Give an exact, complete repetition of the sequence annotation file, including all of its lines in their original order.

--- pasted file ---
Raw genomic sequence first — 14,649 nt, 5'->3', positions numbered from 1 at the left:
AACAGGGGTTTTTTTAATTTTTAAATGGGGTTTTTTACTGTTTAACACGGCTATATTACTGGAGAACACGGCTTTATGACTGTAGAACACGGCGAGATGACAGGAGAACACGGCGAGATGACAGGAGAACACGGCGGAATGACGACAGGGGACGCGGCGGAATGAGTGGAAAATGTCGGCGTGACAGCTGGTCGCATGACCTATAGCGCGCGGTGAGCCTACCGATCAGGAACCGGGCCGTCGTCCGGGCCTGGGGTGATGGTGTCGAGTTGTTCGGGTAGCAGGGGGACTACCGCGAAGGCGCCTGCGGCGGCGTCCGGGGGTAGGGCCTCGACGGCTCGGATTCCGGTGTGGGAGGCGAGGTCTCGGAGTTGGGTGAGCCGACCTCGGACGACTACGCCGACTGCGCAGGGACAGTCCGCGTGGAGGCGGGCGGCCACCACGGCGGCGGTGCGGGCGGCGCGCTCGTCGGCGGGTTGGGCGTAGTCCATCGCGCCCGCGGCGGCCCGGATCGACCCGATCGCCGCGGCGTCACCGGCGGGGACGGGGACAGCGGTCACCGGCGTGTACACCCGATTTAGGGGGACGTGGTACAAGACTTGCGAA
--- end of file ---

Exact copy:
Raw genomic sequence first — 14,649 nt, 5'->3', positions numbered from 1 at the left:
AACAGGGGTTTTTTTAATTTTTAAATGGGGTTTTTTACTGTTTAACACGGCTATATTACTGGAGAACACGGCTTTATGACTGTAGAACACGGCGAGATGACAGGAGAACACGGCGAGATGACAGGAGAACACGGCGGAATGACGACAGGGGACGCGGCGGAATGAGTGGAAAATGTCGGCGTGACAGCTGGTCGCATGACCTATAGCGCGCGGTGAGCCTACCGATCAGGAACCGGGCCGTCGTCCGGGCCTGGGGTGATGGTGTCGAGTTGTTCGGGTAGCAGGGGGACTACCGCGAAGGCGCCTGCGGCGGCGTCCGGGGGTAGGGCCTCGACGGCTCGGATTCCGGTGTGGGAGGCGAGGTCTCGGAGTTGGGTGAGCCGACCTCGGACGACTACGCCGACTGCGCAGGGACAGTCCGCGTGGAGGCGGGCGGCCACCACGGCGGCGGTGCGGGCGGCGCGCTCGTCGGCGGGTTGGGCGTAGTCCATCGCGCCCGCGGCGGCCCGGATCGACCCGATCGCCGCGGCGTCACCGGCGGGGACGGGGACAGCGGTCACCGGCGTGTACACCCGATTTAGGGGGACGTGGTACAAGACTTGCGAA